“Down by Jay Sean.”
Behind-the-scenes photos from back to yours’ first studio recording session for their forthcoming studio album, as of now untitled.
Vocalist and pianist, Daniel Luttway.
Lead guitarist and vocalist, Bryce Kassalow.
Rhythm guitarist and vocalist, Tommy Levin.
Drummer, Jiaan Mansuri.
Bassist, Aiden Jones.
R: Alright, so your Songbyrd intro describes you guys as “pop-punk funk-rock soul-pop pig-slop.” Let’s unpack that a little bit. Do you feel the need to attach yourself to a particular genre?
“As our setlist gets a little longer, I’m starting to see it a little bit,” says Tommy. “Every song is different right now. But we have time to define ourselves, hence the pig-slop.”
“We started out as a pig-slop band, actually, but it didn’t quite fit,” Bryce inserts.
Enter Jiaan: “Is there such a thing as indie-pop? I think we’re indie-pop. We wanna get the people going,” the drummer emphasizes.
R: How has your music evolved from when you first started playing together to now?
“There’s not enough music going on at Georgetown,” says Jiaan. “[So,] when you play music [here], and you enjoy doing it so much, and your friends get really into it, you think you’re the king of the world.”
“We have to constantly check ourselves and not talk like we’re further than we are,” Aiden points out. “We’re still just a group of guys.”
Jiaan remembers that he has a presentation in the morning. “I am not prepared.”
Tommy recalls how a few months prior their main focus was to make music and immerse themselves into the Georgetown music scene. Now, “to be able to see that unfold is just…unreal.”
R: Do you have any projects coming up that might challenge your existing work or stand out?
The band comes to the consensus that their primary goal right now is to record their first album and nail down their existing work.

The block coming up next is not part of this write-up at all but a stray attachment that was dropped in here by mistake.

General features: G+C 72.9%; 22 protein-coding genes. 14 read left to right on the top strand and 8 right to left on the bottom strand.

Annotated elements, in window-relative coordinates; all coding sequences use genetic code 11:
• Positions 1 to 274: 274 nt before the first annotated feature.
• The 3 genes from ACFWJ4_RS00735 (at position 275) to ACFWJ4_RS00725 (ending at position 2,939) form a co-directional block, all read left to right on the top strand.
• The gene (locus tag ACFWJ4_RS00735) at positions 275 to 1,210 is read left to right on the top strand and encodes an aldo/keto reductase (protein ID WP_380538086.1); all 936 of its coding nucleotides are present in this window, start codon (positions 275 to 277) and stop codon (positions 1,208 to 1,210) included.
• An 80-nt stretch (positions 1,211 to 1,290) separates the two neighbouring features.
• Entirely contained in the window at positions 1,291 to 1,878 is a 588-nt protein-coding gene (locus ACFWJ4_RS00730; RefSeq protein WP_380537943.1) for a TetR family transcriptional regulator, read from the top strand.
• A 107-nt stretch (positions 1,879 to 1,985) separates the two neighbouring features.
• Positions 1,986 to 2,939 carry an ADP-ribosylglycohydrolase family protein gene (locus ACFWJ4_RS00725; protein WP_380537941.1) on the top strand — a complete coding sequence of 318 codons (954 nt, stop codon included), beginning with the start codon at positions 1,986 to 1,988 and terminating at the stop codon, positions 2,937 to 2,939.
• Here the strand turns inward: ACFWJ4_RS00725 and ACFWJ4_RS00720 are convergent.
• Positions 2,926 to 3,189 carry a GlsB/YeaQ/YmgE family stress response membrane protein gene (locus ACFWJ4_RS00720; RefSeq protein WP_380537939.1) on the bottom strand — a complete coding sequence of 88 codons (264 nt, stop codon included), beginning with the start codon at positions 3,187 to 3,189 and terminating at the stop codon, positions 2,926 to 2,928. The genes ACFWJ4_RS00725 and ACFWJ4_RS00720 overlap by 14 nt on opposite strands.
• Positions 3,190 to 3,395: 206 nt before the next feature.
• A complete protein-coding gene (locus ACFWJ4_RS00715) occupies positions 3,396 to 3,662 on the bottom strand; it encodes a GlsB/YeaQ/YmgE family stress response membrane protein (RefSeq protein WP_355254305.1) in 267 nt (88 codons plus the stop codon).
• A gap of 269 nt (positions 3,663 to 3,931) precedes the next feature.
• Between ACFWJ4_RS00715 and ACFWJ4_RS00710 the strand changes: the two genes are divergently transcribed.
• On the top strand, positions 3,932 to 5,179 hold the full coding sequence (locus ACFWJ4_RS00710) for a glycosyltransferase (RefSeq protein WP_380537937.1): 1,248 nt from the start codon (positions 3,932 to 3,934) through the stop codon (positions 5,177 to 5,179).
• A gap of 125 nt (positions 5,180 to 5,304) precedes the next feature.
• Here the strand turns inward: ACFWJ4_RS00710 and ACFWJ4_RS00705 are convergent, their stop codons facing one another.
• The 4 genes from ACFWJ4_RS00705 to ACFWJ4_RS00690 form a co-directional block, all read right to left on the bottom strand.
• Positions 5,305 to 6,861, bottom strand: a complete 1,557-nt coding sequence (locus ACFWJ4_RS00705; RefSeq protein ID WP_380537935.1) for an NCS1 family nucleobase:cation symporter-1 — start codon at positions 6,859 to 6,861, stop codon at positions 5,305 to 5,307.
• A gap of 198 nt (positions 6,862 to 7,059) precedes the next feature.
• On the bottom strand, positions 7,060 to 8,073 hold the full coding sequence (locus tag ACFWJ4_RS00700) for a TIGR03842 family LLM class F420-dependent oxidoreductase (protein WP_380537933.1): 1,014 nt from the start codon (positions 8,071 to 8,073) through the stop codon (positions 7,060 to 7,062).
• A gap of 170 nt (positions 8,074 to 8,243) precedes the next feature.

“After that, and after Songbyrd…after the show, we’ll have a little more free time,” says Aiden. “I’m excited to see where our heads go.”
back to yours’ performance at Songbyrd Music House & Record Café on Saturday, April 6, 2019.
R: There have been whispers that back to yours sorta kinda killed it at a darty pretty recently. Tell me a little bit about that experience.
“I think we can all agree that [the SigEp darty] was one of the best hours of our lives,” recalls Aiden. “Everyone was so responsive. We kinda blacked out for that hour [and] went on autopilot. Our only thoughts after the show were, ‘When can we do that again?’”.
Tommy: “I couldn’t think about anything else for three days.”
R: How do reflections from your live performances affect your studio work?
Daniel weighs in: “The more fun we have, the better the music sounds.”
“When we’re practicing a setlist for a show,” says Tommy, “[we] almost get the energy as if we’re playing that show. But then when you’re up there…it just happens—it goes.”
R: Playing live is obviously a whole different thing. How do you guys handle performance anxiety?
“Part of being a college band,” says Tommy through a smile, “is getting to play in front of your friends. Looking out into the crowd and seeing 15 or 20 of your closest friends singing along to your songs…what do you have to be nervous about?”